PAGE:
Attention Silver Lake scenesters and Echo Park dance heads: there's a new club venue in town. Except, it's not really new, it's actually very old.
Despite its vibrant, multicolored sign, you may have driven past Los Globos countless times without noticing it on your way to the Satellite or The Echo, or even parked in front of it when hitting Silver Lake Lounge or Thirsty Crow. The spot has been a Latin music-only club since the 1930s, but a plan to make it a trendy new dance club has been in the works since seasoned club impresario Steve Edelson bought it this past June. He's putting in new sound systems, new Nicaraguan tiling throughout, and soon, "new epicurial delights and signature cocktails."
But before Eastside naysayers start spewing anti-swankification rants (as were directed towards Stinkers and, more recently, Mohawk Bend up the street) a few things should be noted. Edelson is not getting rid of the Latin music there. Globos has hosted Spanish music three nights a week upstairs and these will remain. Most of the new events -- which will be booked by Echo Park Records -- will happen in the spacious downstairs part of the venue, which the previous owners, shockingly, never used. He's also keeping the name (which means "the balloons" in Spanish) and has maintained all the original staff, many of whom have worked there for decades.
The building is actually the site of L.A.'s first American Legion Hall, and hence has one of the old "fully unrestricted dance and liquor licenses," which gives it the same after hours operating privileges as Avalon. In the club's long history it never took a single credit card, and there is also an unusual pricing system. "Everything, whether it be soda or a margarita with Patron, costs $7," he says. (Note: he bought the venue from three men in their 70s.)
He plans to keep the prices (for the upstairs Latin nights only) and the place's basic look the same. The line-ups, however are about to get an injection of cool. We got a sneak preview Saturday night, when Scarlett Casanova hosted her 8 year anniversary party for Hang The DJs, which featured a surprise performance by Rapture tourmates Poolside and a set by DJ Paparazzi. The crowd saw HTDJ's cute, hip twentysomethings swarm the place, white and Latin, gay and straight.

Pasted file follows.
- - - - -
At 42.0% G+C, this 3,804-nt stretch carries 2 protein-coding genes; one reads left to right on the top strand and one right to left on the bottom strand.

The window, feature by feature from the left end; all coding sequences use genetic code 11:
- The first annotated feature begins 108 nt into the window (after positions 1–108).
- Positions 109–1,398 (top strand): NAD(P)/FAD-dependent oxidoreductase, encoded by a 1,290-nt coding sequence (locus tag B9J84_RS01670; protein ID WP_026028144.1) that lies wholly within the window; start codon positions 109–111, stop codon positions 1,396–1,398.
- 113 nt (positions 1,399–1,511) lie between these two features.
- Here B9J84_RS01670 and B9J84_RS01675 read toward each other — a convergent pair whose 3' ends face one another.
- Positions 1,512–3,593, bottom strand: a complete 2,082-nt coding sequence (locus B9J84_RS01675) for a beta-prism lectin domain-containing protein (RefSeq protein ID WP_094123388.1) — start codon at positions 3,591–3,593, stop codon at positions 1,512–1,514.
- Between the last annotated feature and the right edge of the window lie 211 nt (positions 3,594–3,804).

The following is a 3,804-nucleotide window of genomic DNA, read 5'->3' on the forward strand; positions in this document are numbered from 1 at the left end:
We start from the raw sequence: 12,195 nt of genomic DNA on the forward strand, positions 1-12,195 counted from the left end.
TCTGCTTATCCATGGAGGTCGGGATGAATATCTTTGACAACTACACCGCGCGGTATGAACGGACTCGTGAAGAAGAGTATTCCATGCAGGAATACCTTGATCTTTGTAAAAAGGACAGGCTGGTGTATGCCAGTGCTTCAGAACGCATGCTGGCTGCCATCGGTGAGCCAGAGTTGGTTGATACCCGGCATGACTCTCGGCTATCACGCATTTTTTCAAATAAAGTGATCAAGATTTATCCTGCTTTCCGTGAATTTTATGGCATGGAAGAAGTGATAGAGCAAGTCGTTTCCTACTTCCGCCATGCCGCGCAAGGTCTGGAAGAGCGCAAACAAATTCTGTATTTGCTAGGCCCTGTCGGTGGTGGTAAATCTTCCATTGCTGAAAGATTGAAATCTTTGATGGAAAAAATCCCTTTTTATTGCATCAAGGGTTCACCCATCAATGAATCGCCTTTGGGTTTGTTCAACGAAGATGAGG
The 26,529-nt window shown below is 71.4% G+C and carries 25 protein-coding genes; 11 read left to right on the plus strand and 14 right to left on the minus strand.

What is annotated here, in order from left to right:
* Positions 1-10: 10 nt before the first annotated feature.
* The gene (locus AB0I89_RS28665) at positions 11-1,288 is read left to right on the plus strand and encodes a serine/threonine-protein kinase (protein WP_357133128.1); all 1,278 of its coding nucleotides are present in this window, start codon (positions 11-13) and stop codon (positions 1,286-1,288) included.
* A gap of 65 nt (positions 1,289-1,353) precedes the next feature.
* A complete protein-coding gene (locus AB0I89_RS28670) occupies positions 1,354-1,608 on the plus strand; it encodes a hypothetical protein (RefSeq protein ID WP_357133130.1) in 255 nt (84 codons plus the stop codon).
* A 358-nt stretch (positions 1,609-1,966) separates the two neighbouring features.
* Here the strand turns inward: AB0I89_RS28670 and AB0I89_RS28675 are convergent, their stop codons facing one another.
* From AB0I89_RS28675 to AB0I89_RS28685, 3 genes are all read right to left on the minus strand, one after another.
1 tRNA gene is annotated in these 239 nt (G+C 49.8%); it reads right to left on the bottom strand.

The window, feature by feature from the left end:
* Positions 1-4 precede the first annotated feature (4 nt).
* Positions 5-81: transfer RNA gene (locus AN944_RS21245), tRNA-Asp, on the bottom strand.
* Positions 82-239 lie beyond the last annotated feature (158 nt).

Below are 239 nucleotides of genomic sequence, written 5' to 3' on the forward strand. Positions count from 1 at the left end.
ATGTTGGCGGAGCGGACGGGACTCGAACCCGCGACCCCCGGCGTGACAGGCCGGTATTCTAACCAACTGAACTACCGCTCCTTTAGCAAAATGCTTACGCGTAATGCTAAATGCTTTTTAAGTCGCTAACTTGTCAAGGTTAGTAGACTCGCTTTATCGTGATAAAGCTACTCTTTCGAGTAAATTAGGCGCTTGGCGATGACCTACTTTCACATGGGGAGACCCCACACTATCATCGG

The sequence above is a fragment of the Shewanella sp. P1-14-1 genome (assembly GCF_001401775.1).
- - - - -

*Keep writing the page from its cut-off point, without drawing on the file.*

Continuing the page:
This Thursday, DJ Adam 12 (She Wants Revenge) moves his popular old school hip-hop night AFEX to the venue, signaling a return to what he calls the "original spirit of the party" that was lost when he moved it to the bottle-service driven SBE Hollywood property Colony on Cahuenga. Though it drew some major artists -- KRS-One came by last month -- he admits it lost some of its magic, and is excited about a new chapter at Globos. A similar crowd should flock to a big Mad Decent event slated for this Saturday, Sept. 24.
Perhaps Globos' most exciting new event will be on Oct. 8, when the always poppin' polysexual party known as A Club Called Rhonda marks the official grand opening there, taking place on both floors (all the renovations will be revealed including a new patio). Formerly held at Edelson's other venue El Cid, Rhonda was always too much for the smallish spot. Like AFEX, Rhonda's move will be a return to its roots; the party began at Latin club Guatalinda on Hollywood Blvd., and often saw cowboy hat-wearing Ranchero fans and gay gringos in glitter dancing in separate parts of the building and sometimes even meshing together.
If you like this story, consider signing up for our email newsletters.
SHOW ME HOW
You have successfully signed up for your selected newsletter(s) - please keep an eye on your mailbox, we're movin' in!
Rhonda's Alexis Rivera (who heads Echo Park Records, which some may remember brought new life to downtown's Little Pedro's before it was Bordello) says the blending of both worlds is what he's aiming for.
"It was great to see people from Hang the DJs go upstairs and dance to the salsa band, and have regulars go downstairs and dance to disco by Salon Acapulco (DJs from Guadalajara)," says Rivera. "We want Globos to be the place where locals go dancing, and where they know they're going to have fun and where the crowd and the music will be a mix. We want Globos to reflect the city."
Rivera and booker Travis Holcombe (a KCRW DJ and EPR staffer) will utilize their copious music connections and credibility with both Latin and indie music followings at the venue, so if anybody can help Edelson realize his mission of "opening up the space to everyone who lives in the neighborhood, while maintaining its authenticity," he's the guy.
Globos is about to blow up, no doubt. But will it deflate like Hollywood clubs so often do, or stay buoyant and give the area's other venues a run for their dinero? Stay tuned.